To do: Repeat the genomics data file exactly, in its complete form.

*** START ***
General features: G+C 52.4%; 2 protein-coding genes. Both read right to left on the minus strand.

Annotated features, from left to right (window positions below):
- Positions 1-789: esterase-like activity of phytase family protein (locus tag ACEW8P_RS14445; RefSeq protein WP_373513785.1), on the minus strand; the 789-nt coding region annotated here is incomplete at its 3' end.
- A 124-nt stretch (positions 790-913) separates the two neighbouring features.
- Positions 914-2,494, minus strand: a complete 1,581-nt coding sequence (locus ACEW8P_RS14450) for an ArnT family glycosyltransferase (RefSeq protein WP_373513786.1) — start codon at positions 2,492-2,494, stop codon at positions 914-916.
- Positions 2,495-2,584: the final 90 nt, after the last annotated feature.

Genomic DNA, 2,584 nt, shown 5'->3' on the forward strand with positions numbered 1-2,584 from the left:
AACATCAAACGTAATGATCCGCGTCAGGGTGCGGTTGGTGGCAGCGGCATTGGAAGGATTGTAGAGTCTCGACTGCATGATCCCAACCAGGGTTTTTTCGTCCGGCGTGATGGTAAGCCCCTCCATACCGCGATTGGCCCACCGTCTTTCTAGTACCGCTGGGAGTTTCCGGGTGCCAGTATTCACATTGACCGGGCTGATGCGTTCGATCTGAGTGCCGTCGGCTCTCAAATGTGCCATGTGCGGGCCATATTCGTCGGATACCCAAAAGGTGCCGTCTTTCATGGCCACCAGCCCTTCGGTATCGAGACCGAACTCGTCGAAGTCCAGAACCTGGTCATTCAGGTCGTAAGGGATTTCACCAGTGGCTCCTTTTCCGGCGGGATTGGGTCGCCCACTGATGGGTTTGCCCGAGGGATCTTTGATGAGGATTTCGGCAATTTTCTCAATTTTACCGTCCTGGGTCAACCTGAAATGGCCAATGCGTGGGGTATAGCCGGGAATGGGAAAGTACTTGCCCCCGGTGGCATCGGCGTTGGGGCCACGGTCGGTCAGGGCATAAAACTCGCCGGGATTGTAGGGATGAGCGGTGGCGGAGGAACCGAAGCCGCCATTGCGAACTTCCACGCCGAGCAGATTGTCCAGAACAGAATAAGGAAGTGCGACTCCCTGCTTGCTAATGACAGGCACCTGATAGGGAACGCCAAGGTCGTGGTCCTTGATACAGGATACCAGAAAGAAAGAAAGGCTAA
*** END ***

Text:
General features: G+C 52.4%; 2 protein-coding genes. Both read right to left on the minus strand.

Annotated features, from left to right (window positions below):
- Positions 1-789: esterase-like activity of phytase family protein (locus tag ACEW8P_RS14445; RefSeq protein WP_373513785.1), on the minus strand; the 789-nt coding region annotated here is incomplete at its 3' end.
- A 124-nt stretch (positions 790-913) separates the two neighbouring features.
- Positions 914-2,494, minus strand: a complete 1,581-nt coding sequence (locus ACEW8P_RS14450) for an ArnT family glycosyltransferase (RefSeq protein WP_373513786.1) — start codon at positions 2,492-2,494, stop codon at positions 914-916.
- Positions 2,495-2,584: the final 90 nt, after the last annotated feature.

Genomic DNA, 2,584 nt, shown 5'->3' on the forward strand with positions numbered 1-2,584 from the left:
AACATCAAACGTAATGATCCGCGTCAGGGTGCGGTTGGTGGCAGCGGCATTGGAAGGATTGTAGAGTCTCGACTGCATGATCCCAACCAGGGTTTTTTCGTCCGGCGTGATGGTAAGCCCCTCCATACCGCGATTGGCCCACCGTCTTTCTAGTACCGCTGGGAGTTTCCGGGTGCCAGTATTCACATTGACCGGGCTGATGCGTTCGATCTGAGTGCCGTCGGCTCTCAAATGTGCCATGTGCGGGCCATATTCGTCGGATACCCAAAAGGTGCCGTCTTTCATGGCCACCAGCCCTTCGGTATCGAGACCGAACTCGTCGAAGTCCAGAACCTGGTCATTCAGGTCGTAAGGGATTTCACCAGTGGCTCCTTTTCCGGCGGGATTGGGTCGCCCACTGATGGGTTTGCCCGAGGGATCTTTGATGAGGATTTCGGCAATTTTCTCAATTTTACCGTCCTGGGTCAACCTGAAATGGCCAATGCGTGGGGTATAGCCGGGAATGGGAAAGTACTTGCCCCCGGTGGCATCGGCGTTGGGGCCACGGTCGGTCAGGGCATAAAACTCGCCGGGATTGTAGGGATGAGCGGTGGCGGAGGAACCGAAGCCGCCATTGCGAACTTCCACGCCGAGCAGATTGTCCAGAACAGAATAAGGAAGTGCGACTCCCTGCTTGCTAATGACAGGCACCTGATAGGGAACGCCAAGGTCGTGGTCCTTGATACAGGATACCAGAAAGAAAGAAAGGCTAA